Forget fancy lighting, bells and whistles, even the obligatory costume changes. The Dixie Chicks were strictly no-nonsense
during their two-hour concert Tuesday night at American Airlines Center, the final stop on the trio's high-profile Accidents
& Accusations Tour.
Even unpredictable mouthpiece Natalie Maines kept the proceedings free of any, well, inflammatory comments that could get
them in trouble all over again. Instead, they let the songs do the talking, particularly all the numbers from the new CD,
Taking the Long Way.
The explosive "Not Ready to Make Nice," essentially the Chicks' answer to the backlash stemming from Ms. Maines' controversial
anti-Bush remark three years ago, started without any spoken introduction. And as its chorus swelled, Ms. Maines sang with
fervent gusto, frequently shaking her head and stomping her foot. She was immersed in song.
The crowd roared its approval. It's obvious the venue was filled with supporters. They even cheered during a trailer for
the Chicks' theatrical documentary, Shut Up & Sing, which played over the video screen during the break, after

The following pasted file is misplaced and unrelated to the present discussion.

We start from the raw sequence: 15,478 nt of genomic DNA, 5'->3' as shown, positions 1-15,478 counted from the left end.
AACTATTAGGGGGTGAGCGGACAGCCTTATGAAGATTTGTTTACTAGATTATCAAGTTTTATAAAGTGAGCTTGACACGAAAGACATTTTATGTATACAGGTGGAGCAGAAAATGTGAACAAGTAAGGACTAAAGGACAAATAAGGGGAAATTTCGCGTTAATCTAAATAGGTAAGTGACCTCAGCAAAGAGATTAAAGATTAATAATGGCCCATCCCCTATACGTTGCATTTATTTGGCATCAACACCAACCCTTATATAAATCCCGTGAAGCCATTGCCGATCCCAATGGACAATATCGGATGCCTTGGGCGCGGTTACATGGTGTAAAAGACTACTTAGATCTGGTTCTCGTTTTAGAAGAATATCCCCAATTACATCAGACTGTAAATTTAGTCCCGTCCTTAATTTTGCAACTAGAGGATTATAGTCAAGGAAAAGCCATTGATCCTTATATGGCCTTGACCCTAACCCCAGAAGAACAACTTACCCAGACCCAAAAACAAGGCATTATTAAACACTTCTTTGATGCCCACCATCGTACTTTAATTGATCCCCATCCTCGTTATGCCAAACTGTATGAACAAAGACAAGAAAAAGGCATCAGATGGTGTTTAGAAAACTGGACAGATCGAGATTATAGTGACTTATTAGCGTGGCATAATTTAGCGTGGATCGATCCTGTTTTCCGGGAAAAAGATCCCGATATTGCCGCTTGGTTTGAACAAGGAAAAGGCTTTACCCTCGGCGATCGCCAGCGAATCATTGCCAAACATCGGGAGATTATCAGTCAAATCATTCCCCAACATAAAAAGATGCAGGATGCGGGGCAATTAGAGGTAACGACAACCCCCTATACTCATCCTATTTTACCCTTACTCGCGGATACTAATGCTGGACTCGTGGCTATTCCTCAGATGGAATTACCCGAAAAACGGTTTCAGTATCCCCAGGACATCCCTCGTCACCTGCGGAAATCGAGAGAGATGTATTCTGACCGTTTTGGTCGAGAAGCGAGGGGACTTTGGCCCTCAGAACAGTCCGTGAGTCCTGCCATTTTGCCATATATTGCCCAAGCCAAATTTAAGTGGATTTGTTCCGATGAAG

opener Pete Yorn finished his 30-minute set.
These women are full of feisty sarcasm. As they walked onstage, "Hail to the Chief" blared from the speakers. Nothing was
said about it. Nothing needed to be said.
The gig was seamless, blending cuts from all their major-label albums but concentrating most on the last three. The AAC
brimmed with fans, but more than a few empty seats were visible. Still, tour promoters AEG Live declared the concert sold
Musically, with a nine-piece band behind them, the Chicks proved they're now an ensemble that defies categorization. The
core remains country, of course, and on numbers such as the blistering bluegrass "White Trash Wedding" and "Lil' Jack Slade,"
then the steel-guitar-kissed, dreamy ballad "Cowboy Take Me Away" and the lovely acoustic gem "Landslide" (originated by Fleetwood
Mac), they earned their hillbilly credentials.
But Taking the Long Way gives them added sonic dimensions. "Lubbock or Leave It," the propulsive first song, rocked
with Southern abandon. "Neighbor," used in Shut Up & Sing but not yet released, was a rock-charged nugget. "The
Long Way Around" gloriously put them in Southern California pop-rock territory. "Easy Silence," dressed up with cello and
violins, was majestic pop.
Yet hearing "Travelin' Soldier," the first of three encore tunes, done with just bandmates Emily Robison on dobro and Martie
Maguire on fiddle while Ms. Maines strummed an acoustic guitar revealed the artistic heart. It's a melancholy song cushioned
by lush three-part harmony and a plaintive lead vocal performance.
No embellishment necessary. Ditto for the Dixie Chicks